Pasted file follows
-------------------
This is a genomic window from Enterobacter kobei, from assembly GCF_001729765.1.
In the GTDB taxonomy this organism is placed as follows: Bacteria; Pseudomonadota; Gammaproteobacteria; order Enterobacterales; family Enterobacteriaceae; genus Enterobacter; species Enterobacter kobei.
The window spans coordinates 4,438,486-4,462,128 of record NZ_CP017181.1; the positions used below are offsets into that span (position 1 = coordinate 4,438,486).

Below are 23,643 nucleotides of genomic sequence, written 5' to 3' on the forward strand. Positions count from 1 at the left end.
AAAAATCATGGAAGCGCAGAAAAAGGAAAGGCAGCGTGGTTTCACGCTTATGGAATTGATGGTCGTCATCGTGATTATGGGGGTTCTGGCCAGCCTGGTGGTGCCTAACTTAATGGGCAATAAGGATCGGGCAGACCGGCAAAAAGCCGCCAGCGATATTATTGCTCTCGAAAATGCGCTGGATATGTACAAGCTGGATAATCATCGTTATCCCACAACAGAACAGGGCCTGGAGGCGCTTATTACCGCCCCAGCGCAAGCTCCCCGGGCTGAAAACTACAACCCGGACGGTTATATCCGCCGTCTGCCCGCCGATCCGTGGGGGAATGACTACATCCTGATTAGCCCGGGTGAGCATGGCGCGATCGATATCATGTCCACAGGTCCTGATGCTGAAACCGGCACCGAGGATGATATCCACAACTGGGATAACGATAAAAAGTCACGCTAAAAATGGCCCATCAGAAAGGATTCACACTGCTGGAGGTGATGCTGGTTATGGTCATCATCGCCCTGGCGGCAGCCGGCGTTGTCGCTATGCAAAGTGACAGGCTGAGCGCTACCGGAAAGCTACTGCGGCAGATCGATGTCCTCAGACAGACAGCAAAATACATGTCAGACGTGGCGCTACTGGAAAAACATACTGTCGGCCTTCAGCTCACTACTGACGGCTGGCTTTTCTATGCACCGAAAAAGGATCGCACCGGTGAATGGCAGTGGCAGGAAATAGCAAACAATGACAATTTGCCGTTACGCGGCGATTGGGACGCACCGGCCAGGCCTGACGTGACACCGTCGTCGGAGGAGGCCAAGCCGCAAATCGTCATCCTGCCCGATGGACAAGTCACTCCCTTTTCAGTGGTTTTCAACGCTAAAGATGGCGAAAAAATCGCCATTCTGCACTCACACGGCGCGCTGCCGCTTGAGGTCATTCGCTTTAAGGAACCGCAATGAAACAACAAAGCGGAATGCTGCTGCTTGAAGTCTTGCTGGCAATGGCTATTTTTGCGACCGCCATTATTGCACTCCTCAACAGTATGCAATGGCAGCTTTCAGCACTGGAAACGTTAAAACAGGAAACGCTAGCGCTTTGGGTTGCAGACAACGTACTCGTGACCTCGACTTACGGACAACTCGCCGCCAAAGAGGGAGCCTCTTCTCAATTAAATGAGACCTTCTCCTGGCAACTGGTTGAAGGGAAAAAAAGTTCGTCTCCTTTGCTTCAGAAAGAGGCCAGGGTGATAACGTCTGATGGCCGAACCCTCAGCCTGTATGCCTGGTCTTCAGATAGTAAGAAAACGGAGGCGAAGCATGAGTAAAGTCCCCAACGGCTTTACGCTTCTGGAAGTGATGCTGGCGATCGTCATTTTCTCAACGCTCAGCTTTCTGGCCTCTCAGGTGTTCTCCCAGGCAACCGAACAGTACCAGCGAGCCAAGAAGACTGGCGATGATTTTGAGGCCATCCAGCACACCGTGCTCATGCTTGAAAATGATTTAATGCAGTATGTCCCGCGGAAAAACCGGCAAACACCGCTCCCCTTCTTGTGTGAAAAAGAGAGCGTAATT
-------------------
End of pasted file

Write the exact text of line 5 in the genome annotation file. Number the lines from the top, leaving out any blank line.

AAAAATCATGGAAGCGCAGAAAAAGGAAAGGCAGCGTGGTTTCACGCTTATGGAATTGATGGTCGTCATCGTGATTATGGGGGTTCTGGCCAGCCTGGTGGTGCCTAACTTAATGGGCAATAAGGATCGGGCAGACCGGCAAAAAGCCGCCAGCGATATTATTGCTCTCGAAAATGCGCTGGATATGTACAAGCTGGATAATCATCGTTATCCCACAACAGAACAGGGCCTGGAGGCGCTTATTACCGCCCCAGCGCAAGCTCCCCGGGCTGAAAACTACAACCCGGACGGTTATATCCGCCGTCTGCCCGCCGATCCGTGGGGGAATGACTACATCCTGATTAGCCCGGGTGAGCATGGCGCGATCGATATCATGTCCACAGGTCCTGATGCTGAAACCGGCACCGAGGATGATATCCACAACTGGGATAACGATAAAAAGTCACGCTAAAAATGGCCCATCAGAAAGGATTCACACTGCTGGAGGTGATGCTGGTTATGGTCATCATCGCCCTGGCGGCAGCCGGCGTTGTCGCTATGCAAAGTGACAGGCTGAGCGCTACCGGAAAGCTACTGCGGCAGATCGATGTCCTCAGACAGACAGCAAAATACATGTCAGACGTGGCGCTACTGGAAAAACATACTGTCGGCCTTCAGCTCACTACTGACGGCTGGCTTTTCTATGCACCGAAAAAGGATCGCACCGGTGAATGGCAGTGGCAGGAAATAGCAAACAATGACAATTTGCCGTTACGCGGCGATTGGGACGCACCGGCCAGGCCTGACGTGACACCGTCGTCGGAGGAGGCCAAGCCGCAAATCGTCATCCTGCCCGATGGACAAGTCACTCCCTTTTCAGTGGTTTTCAACGCTAAAGATGGCGAAAAAATCGCCATTCTGCACTCACACGGCGCGCTGCCGCTTGAGGTCATTCGCTTTAAGGAACCGCAATGAAACAACAAAGCGGAATGCTGCTGCTTGAAGTCTTGCTGGCAATGGCTATTTTTGCGACCGCCATTATTGCACTCCTCAACAGTATGCAATGGCAGCTTTCAGCACTGGAAACGTTAAAACAGGAAACGCTAGCGCTTTGGGTTGCAGACAACGTACTCGTGACCTCGACTTACGGACAACTCGCCGCCAAAGAGGGAGCCTCTTCTCAATTAAATGAGACCTTCTCCTGGCAACTGGTTGAAGGGAAAAAAAGTTCGTCTCCTTTGCTTCAGAAAGAGGCCAGGGTGATAACGTCTGATGGCCGAACCCTCAGCCTGTATGCCTGGTCTTCAGATAGTAAGAAAACGGAGGCGAAGCATGAGTAAAGTCCCCAACGGCTTTACGCTTCTGGAAGTGATGCTGGCGATCGTCATTTTCTCAACGCTCAGCTTTCTGGCCTCTCAGGTGTTCTCCCAGGCAACCGAACAGTACCAGCGAGCCAAGAAGACTGGCGATGATTTTGAGGCCATCCAGCACACCGTGCTCATGCTTGAAAATGATTTAATGCAGTATGTCCCGCGGAAAAACCGGCAAACACCGCTCCCCTTCTTGTGTGAAAAAGAGAGCGTAATT